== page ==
The Office of General Counsel issued the following informal opinion on March 14, 2002, representing the position of the New York State Insurance Department.

Re: Conditional Renewal Notices

Question Presented:

Under what circumstances must an insurer issue a conditional renewal notice to a policyholder?


An insurer must issue a conditional renewal notice in the event that the coverage in question is going to be renewed with different limits, or there is a change in the type of coverage, an increased deductible, an addition of exclusion, or a premium increase in excess of ten percent (other than increases attributable to specific statutory exceptions).


An agent of the inquirer’s company has stated that it is his belief that the company does not have to issue a conditional renewal notice in the event that a change in limits initiated by the insurer does not result in a premium increase in excess of ten percent.


In the context of commercial lines policies, N.Y. Ins. Law § 3426(e)(1) (McKinney 2000) specifically sets forth the circumstances in which a conditional renewal notice must be provided to an insured. That section provides as follows:

(e) (1) A covered policy shall remain in full force and effect pursuant to the same terms, conditions and rates unless written notice is mailed or delivered by the insurer to the first-named insured, at the address shown on the policy, and to such insured`s authorized agent or broker, indicating the insurer’s intention:

not to renew such policy; or

to condition its renewal upon change of limits, change in type of coverage, reduction of coverage, increased deductible or addition of exclusion, or upon increased premiums in excess of ten percent (exclusive of any premium increase generated as a result of increased exposure units, pursuant to subsection (d) of this section, or as a result of experience rating, loss rating, retrospective rating or audit), except that with respect to an excess liability policy, the insurer may also, consistent with regulations promulgated by the superintendent, condition its renewal upon requirements relating to the underlying coverage, in which event the conditional renewal notice shall be treated as an effective notice of nonrenewal if such requirements are not satisfied as of the later of the expiration date of the policy or sixty days after mailing or delivery of such notice; or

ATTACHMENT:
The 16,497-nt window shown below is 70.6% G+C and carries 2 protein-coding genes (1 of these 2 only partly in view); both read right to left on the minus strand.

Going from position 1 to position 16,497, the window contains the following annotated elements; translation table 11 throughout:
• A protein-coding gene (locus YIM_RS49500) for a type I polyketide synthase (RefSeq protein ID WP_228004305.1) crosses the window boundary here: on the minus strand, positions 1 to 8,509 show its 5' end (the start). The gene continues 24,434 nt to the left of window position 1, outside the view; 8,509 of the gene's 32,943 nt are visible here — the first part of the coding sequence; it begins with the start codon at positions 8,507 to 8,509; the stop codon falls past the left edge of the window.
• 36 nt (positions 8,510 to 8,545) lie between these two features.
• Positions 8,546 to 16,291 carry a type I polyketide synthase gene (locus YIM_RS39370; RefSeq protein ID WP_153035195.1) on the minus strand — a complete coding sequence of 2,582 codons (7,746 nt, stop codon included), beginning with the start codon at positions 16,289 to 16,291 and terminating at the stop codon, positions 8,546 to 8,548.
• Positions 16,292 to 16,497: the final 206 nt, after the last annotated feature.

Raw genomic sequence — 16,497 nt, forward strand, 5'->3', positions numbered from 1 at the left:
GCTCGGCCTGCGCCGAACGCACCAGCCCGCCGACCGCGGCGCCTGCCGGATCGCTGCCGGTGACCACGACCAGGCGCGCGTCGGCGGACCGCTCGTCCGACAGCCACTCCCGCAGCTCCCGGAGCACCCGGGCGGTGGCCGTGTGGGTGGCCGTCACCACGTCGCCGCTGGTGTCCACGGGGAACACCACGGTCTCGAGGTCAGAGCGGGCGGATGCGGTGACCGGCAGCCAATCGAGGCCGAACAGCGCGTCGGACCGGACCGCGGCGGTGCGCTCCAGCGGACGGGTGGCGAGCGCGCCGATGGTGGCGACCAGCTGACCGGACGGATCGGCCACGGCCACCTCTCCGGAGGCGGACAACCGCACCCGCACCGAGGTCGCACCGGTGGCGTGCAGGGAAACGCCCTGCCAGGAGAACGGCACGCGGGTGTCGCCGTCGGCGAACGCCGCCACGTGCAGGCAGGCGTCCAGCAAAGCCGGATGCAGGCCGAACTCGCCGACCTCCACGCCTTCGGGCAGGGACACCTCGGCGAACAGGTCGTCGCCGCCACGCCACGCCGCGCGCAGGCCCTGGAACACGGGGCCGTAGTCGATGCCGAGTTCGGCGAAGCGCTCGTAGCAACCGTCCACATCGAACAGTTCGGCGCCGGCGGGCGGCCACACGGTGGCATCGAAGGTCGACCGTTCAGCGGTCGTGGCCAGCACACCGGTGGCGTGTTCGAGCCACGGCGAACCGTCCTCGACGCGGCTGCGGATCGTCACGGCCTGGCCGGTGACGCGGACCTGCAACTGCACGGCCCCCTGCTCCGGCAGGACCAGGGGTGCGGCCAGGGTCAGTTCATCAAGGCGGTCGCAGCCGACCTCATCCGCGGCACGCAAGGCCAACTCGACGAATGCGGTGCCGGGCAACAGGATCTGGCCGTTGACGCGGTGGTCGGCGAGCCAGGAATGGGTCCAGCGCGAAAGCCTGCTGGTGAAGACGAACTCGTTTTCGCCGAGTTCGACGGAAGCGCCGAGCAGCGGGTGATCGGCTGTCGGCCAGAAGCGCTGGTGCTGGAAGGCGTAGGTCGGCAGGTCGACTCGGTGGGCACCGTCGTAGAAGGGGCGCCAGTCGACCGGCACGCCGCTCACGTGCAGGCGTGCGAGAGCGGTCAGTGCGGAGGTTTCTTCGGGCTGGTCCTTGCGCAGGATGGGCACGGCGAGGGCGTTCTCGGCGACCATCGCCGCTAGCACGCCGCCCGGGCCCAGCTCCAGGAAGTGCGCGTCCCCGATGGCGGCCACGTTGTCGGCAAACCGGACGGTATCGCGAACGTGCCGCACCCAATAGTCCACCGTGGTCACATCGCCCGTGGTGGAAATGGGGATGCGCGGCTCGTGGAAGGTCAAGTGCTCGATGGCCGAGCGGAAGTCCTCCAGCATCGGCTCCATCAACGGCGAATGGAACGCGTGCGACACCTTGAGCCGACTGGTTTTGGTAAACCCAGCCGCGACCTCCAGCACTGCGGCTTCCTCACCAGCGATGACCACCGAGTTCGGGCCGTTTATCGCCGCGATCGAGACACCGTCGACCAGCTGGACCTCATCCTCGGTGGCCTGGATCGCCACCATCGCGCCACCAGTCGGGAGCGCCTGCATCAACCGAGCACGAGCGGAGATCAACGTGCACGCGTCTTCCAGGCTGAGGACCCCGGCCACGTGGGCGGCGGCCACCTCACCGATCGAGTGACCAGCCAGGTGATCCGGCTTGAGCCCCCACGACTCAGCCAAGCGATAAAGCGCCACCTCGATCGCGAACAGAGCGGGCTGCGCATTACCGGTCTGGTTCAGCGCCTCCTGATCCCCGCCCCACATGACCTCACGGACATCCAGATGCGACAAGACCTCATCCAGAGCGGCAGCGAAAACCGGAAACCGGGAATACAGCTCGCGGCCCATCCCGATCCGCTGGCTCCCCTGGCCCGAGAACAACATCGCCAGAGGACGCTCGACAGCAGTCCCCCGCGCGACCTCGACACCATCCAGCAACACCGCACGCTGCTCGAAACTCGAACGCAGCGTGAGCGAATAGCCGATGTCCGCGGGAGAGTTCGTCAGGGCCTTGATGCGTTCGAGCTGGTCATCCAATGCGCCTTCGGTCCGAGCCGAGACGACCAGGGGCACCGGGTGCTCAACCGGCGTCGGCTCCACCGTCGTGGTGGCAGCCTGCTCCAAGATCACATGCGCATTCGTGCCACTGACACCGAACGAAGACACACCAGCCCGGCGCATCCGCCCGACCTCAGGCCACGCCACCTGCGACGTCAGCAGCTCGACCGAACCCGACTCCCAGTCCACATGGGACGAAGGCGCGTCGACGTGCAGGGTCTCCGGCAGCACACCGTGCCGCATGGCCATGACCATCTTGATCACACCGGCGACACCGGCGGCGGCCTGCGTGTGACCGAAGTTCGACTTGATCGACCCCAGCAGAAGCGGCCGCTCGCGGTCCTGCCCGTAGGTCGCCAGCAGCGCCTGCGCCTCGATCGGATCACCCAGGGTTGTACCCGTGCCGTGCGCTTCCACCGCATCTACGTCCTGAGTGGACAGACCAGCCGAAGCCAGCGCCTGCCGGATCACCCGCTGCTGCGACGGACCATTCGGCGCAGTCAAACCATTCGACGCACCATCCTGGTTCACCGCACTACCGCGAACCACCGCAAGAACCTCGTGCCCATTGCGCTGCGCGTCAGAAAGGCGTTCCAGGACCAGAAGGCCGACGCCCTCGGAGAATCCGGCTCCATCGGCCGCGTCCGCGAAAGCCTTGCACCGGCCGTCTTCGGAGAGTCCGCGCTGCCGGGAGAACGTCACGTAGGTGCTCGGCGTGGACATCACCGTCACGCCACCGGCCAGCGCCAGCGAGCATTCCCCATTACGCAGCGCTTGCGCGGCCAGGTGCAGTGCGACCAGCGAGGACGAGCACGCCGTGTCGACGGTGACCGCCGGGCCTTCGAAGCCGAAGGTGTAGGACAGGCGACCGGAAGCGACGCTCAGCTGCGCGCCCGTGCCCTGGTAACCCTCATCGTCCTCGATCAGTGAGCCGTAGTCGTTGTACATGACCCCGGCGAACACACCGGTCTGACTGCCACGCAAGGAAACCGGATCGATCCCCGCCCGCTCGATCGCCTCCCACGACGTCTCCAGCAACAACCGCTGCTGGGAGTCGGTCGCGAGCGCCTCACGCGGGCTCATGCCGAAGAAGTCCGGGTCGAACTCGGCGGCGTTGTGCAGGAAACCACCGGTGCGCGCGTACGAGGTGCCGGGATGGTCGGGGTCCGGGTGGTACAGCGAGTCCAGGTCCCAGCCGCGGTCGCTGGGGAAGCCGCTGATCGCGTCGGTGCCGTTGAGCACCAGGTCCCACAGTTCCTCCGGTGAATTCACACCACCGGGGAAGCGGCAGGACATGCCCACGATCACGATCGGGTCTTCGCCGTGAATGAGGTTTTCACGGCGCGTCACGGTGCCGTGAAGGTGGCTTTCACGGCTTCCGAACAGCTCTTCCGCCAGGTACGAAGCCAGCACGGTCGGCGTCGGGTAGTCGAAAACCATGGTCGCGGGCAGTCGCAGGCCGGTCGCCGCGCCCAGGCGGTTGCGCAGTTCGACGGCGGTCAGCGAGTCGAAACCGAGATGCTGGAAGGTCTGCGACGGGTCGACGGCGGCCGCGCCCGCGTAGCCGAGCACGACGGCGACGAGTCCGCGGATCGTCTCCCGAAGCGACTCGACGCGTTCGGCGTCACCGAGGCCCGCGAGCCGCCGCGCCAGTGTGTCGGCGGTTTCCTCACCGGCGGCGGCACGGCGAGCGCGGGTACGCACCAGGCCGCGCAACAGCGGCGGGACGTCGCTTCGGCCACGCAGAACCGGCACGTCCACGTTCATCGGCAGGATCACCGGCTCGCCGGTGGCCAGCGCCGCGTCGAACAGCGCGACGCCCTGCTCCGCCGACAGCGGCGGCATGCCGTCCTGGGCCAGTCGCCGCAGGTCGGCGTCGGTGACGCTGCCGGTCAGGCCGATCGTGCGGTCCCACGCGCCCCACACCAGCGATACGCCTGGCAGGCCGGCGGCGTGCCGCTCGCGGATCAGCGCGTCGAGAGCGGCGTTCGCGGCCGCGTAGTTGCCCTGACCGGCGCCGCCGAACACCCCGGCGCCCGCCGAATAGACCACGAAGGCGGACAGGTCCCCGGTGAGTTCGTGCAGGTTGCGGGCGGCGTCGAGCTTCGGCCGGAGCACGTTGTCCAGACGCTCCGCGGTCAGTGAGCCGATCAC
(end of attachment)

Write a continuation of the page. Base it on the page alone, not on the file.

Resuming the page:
that the policy will not be renewed or will not be renewed upon the same terms, conditions or rates; such alternative renewal notice must be mailed or delivered on a timely basis and advise the insured that a second notice shall be mailed or delivered at a later date indicating the insurer’s intention as specified in subparagraph (A) or (B) of this paragraph and that coverage shall continue on the same terms, conditions and rates as the expiring policy, until the later of the expiration date or sixty days after the second notice is mailed or delivered; such alternative renewal notice also shall advise the insured of the availability of loss information pursuant to subsection (g) of this section and, upon written request, the insurer shall furnish such loss information within twenty days consistent with the provisions of such subsection.

As the language of the statute explicitly states, the requirement that written notice be sent to the policyholder is not limited to the situation where the premium increase is in excess of ten percent. Instead, any of the changes to coverage outlined in the statute necessitates the provision of the notice. In this connection, it is important to note the rationale behind the statute. In enacting § 3426 as part of Ch. 220 of the Laws of 1986, the Legislature sought to address market problems involving the availability and affordability of insurance. See Memorandum of the State Executive Department, 1986 N.Y. Laws 2856. Section 3426(e) specifically affords insureds protection by requiring the provision of notice where policy renewal is conditioned upon changes in policy coverage and the statute’s applicability is not limited to the cases where a premium increase is the only change in the policy.

For further information you may contact Supervising Attorney Michael Campanelli at the New York City Office.